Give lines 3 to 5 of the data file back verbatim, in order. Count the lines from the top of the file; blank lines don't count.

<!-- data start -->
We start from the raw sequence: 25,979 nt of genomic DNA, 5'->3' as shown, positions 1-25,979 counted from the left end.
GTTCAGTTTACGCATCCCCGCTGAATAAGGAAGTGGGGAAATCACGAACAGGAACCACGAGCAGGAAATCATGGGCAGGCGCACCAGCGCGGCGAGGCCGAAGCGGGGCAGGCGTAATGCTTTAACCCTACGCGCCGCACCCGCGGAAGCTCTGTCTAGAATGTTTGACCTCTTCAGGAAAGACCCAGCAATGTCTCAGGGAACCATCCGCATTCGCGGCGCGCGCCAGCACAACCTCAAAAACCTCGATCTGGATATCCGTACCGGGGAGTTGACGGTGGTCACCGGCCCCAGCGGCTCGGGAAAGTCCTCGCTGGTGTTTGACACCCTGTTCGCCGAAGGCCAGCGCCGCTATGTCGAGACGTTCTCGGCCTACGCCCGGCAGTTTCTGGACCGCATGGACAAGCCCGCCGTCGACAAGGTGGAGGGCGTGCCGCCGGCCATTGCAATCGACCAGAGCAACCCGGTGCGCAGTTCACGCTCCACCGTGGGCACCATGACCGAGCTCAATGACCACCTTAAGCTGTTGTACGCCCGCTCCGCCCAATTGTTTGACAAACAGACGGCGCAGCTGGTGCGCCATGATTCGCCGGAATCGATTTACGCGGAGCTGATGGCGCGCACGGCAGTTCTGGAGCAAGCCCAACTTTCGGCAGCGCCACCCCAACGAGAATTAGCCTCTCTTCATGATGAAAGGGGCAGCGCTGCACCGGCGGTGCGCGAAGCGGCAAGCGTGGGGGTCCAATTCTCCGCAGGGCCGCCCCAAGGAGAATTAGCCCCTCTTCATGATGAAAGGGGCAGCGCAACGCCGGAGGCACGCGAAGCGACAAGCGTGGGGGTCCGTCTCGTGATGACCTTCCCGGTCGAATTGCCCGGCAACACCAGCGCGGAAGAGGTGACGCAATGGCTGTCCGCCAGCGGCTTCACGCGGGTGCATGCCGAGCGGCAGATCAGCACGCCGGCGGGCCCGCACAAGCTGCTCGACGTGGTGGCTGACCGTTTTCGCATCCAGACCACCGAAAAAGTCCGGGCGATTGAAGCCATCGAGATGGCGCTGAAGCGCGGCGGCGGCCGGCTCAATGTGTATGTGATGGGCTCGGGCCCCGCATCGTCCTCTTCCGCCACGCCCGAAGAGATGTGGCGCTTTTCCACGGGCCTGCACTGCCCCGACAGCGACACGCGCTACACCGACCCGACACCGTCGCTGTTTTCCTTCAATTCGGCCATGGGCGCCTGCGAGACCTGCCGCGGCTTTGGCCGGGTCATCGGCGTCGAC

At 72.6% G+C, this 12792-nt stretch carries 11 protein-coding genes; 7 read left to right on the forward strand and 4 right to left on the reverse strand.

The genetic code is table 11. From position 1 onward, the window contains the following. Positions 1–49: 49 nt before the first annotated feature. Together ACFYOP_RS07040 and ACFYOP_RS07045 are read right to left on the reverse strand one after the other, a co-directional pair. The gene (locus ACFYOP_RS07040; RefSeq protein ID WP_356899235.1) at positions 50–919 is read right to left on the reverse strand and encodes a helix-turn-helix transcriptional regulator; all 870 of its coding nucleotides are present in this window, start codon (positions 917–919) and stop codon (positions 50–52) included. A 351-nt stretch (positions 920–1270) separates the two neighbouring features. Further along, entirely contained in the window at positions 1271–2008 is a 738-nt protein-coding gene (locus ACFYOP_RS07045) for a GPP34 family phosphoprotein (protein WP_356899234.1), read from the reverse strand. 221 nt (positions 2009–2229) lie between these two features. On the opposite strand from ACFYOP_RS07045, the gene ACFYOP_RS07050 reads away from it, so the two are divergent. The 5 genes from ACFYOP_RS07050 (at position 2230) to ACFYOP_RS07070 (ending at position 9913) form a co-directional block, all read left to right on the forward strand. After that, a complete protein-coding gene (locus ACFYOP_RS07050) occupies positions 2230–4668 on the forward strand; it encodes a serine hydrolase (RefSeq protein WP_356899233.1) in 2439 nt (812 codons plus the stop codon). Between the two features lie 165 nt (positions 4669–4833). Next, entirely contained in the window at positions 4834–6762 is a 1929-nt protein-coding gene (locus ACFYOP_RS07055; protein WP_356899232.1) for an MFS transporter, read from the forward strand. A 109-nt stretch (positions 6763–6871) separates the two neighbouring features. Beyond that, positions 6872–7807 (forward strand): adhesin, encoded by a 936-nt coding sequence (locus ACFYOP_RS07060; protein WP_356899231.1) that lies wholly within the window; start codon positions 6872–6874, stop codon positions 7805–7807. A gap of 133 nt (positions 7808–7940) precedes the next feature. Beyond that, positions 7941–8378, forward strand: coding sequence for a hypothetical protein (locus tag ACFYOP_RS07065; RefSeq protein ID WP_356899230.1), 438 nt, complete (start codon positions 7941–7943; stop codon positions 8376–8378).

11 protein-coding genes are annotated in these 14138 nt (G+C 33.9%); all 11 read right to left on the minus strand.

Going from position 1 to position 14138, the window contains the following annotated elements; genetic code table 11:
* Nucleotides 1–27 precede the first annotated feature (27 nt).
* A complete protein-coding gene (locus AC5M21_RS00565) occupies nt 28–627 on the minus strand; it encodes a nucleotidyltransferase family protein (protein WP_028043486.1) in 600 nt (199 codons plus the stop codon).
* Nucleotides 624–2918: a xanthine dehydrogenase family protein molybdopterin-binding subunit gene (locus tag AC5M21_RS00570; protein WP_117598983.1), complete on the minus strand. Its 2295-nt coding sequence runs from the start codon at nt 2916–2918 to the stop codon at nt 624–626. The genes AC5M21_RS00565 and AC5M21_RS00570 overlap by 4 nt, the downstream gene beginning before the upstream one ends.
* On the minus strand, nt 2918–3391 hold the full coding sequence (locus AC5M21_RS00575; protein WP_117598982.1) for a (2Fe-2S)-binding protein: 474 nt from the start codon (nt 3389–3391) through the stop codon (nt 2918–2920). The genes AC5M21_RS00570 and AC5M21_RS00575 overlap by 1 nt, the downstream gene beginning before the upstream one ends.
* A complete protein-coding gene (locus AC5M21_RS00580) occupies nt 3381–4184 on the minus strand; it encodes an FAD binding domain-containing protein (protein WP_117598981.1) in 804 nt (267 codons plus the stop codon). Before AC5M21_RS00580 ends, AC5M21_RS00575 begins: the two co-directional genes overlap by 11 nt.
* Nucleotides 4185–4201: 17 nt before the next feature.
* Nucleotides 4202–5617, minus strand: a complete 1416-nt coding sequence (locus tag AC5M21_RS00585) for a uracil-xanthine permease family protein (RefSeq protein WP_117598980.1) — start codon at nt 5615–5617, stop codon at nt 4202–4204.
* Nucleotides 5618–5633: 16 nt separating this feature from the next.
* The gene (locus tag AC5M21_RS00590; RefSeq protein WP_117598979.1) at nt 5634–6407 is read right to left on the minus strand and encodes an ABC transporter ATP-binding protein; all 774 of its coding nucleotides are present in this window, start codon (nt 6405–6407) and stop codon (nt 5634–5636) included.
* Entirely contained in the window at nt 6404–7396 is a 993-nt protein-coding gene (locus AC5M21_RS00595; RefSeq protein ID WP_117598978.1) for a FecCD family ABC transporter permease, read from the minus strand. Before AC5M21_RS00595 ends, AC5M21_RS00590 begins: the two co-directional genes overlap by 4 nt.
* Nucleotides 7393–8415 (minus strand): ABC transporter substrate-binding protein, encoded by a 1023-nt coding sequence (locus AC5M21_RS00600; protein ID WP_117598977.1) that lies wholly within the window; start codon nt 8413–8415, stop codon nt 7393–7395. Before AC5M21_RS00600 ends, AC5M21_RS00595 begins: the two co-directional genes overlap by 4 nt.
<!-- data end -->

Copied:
At 72.6% G+C, this 12792-nt stretch carries 11 protein-coding genes; 7 read left to right on the forward strand and 4 right to left on the reverse strand.

The genetic code is table 11. From position 1 onward, the window contains the following. Positions 1–49: 49 nt before the first annotated feature. Together ACFYOP_RS07040 and ACFYOP_RS07045 are read right to left on the reverse strand one after the other, a co-directional pair. The gene (locus ACFYOP_RS07040; RefSeq protein ID WP_356899235.1) at positions 50–919 is read right to left on the reverse strand and encodes a helix-turn-helix transcriptional regulator; all 870 of its coding nucleotides are present in this window, start codon (positions 917–919) and stop codon (positions 50–52) included. A 351-nt stretch (positions 920–1270) separates the two neighbouring features. Further along, entirely contained in the window at positions 1271–2008 is a 738-nt protein-coding gene (locus ACFYOP_RS07045) for a GPP34 family phosphoprotein (protein WP_356899234.1), read from the reverse strand. 221 nt (positions 2009–2229) lie between these two features. On the opposite strand from ACFYOP_RS07045, the gene ACFYOP_RS07050 reads away from it, so the two are divergent. The 5 genes from ACFYOP_RS07050 (at position 2230) to ACFYOP_RS07070 (ending at position 9913) form a co-directional block, all read left to right on the forward strand. After that, a complete protein-coding gene (locus ACFYOP_RS07050) occupies positions 2230–4668 on the forward strand; it encodes a serine hydrolase (RefSeq protein WP_356899233.1) in 2439 nt (812 codons plus the stop codon). Between the two features lie 165 nt (positions 4669–4833). Next, entirely contained in the window at positions 4834–6762 is a 1929-nt protein-coding gene (locus ACFYOP_RS07055; protein WP_356899232.1) for an MFS transporter, read from the forward strand. A 109-nt stretch (positions 6763–6871) separates the two neighbouring features. Beyond that, positions 6872–7807 (forward strand): adhesin, encoded by a 936-nt coding sequence (locus ACFYOP_RS07060; protein WP_356899231.1) that lies wholly within the window; start codon positions 6872–6874, stop codon positions 7805–7807. A gap of 133 nt (positions 7808–7940) precedes the next feature. Beyond that, positions 7941–8378, forward strand: coding sequence for a hypothetical protein (locus tag ACFYOP_RS07065; RefSeq protein ID WP_356899230.1), 438 nt, complete (start codon positions 7941–7943; stop codon positions 8376–8378).

11 protein-coding genes are annotated in these 14138 nt (G+C 33.9%); all 11 read right to left on the minus strand.